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Home / News / Savills: New York is new top tech city

New York supercedes San Francisco and five cities in mainland China join the top ranks. Alex Irwin-Hunt reports.

New York has ascended to the top of Savills Tech Cities Index (TCI), pushing San Francisco to second place, while five cities from mainland China have joined the 30 for the first time.

The TCI, which measures what makes a successful tech and start-up city, comprises more than 100 individual metrics grouped into six categories weighted to reflect the relevance to the tech sector, namely business environment, tech environment, city buzz, wellness, talent pool and real estate costs.

New York has affirmed its position as the global leader due to access to a deep talent pool and the city’s reputation as a global centre of commerce.

Chinese Tech Cities, including Shanghai, Shenzhen and Hangzhou, have risen rapidly and now account for a higher share of venture capital (VC) investment than their US counterparts; Beijing recorded an average of $34bn of annual VC investment in the past three years, surpassing both New York and San Francisco.

Mobility was added as a category in this year’s index, because Tech Cities are often testbeds for transportation innovation. Chinese cities also emerged as leaders in shared mobility services, while London ranked first overall for mobility, due to transport innovations and an urban form conducive to cycling and walking.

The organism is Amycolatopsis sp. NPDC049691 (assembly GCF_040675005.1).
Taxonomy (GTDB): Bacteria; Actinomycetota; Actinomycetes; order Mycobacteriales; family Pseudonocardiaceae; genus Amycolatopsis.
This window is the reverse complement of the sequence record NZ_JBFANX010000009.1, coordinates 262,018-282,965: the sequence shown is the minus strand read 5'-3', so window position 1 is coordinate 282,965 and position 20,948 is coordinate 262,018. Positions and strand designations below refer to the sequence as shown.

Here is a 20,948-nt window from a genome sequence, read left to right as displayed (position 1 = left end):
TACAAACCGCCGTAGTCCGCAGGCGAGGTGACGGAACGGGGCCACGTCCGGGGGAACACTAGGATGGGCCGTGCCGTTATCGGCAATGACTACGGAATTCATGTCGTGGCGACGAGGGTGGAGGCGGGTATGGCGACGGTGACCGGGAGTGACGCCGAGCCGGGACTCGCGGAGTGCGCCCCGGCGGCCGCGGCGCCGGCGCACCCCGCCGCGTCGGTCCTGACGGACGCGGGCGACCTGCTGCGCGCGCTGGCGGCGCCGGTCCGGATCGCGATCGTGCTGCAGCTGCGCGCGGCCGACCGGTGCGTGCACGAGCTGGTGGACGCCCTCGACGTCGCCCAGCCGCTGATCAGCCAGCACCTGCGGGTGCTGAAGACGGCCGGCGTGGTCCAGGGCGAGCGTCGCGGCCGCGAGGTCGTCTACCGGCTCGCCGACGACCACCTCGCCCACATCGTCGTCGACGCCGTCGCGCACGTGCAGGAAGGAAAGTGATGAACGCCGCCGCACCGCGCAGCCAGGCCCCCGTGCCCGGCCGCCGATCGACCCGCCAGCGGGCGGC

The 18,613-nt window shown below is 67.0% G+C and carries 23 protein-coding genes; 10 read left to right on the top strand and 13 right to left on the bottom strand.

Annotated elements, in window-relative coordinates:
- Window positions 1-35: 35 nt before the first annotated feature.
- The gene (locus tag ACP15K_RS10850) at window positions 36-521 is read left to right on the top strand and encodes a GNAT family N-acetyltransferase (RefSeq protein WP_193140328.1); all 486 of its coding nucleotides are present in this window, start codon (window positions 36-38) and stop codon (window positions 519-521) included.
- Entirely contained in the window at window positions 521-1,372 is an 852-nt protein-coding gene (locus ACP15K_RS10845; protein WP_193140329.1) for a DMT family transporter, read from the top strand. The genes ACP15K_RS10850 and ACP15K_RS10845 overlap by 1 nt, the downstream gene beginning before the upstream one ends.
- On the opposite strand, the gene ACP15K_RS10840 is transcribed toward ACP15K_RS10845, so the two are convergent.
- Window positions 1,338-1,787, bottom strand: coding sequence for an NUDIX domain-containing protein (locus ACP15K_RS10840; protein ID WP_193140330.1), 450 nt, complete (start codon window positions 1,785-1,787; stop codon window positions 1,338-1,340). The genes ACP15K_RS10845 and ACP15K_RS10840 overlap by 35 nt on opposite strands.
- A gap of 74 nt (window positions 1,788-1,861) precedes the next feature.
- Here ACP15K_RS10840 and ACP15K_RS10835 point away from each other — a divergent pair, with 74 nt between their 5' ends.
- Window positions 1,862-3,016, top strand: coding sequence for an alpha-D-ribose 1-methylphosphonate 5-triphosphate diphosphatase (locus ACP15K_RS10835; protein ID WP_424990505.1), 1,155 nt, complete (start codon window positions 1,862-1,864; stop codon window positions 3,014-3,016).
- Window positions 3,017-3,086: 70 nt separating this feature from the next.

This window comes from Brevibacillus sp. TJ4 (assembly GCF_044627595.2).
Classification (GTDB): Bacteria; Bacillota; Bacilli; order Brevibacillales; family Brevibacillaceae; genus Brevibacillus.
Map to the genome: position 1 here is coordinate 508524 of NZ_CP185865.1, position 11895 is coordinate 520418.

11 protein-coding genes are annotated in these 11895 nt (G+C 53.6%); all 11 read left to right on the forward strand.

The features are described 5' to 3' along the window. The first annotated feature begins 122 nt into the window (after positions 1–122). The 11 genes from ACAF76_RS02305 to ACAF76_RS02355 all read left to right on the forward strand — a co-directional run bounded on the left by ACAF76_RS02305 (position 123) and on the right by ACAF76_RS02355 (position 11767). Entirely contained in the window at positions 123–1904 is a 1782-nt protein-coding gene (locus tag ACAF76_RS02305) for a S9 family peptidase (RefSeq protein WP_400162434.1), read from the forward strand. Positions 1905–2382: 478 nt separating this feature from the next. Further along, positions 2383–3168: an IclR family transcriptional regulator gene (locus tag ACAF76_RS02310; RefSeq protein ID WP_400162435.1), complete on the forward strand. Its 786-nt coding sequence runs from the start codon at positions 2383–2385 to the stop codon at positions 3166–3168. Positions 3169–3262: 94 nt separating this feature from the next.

London held the number one spot for European Tech Cities, followed by Amsterdam and Stockholm. London produced more unicorns (private companies valued above $1bn) and attracted more FDI than any other city in 2018, according to investment advisory firm GP Bullhound.

The potential economic benefits of becoming a tech hub are vast: GDP is forecast to rise by 36% across the 30 Tech Cities in the next decade, compared with a rate of 19% across other developed cities.

Flexible office space has expanded in line with the growth of the global tech sector, as the number of greenfield FDI projects worldwide including the keyword “co-working” rose year-on-year by 163% in 2017, and 71.9% in 2018, reports fDi Markets, a data service from the Financial Times. Indeed, eight out of the top 10 cities in terms of co-working projects are present on the TCI.

San Francisco had the most expensive average co-working-cost for a desk in a private office at $1050, compared with an average of $590.

This article is sourced from fDi Magazine
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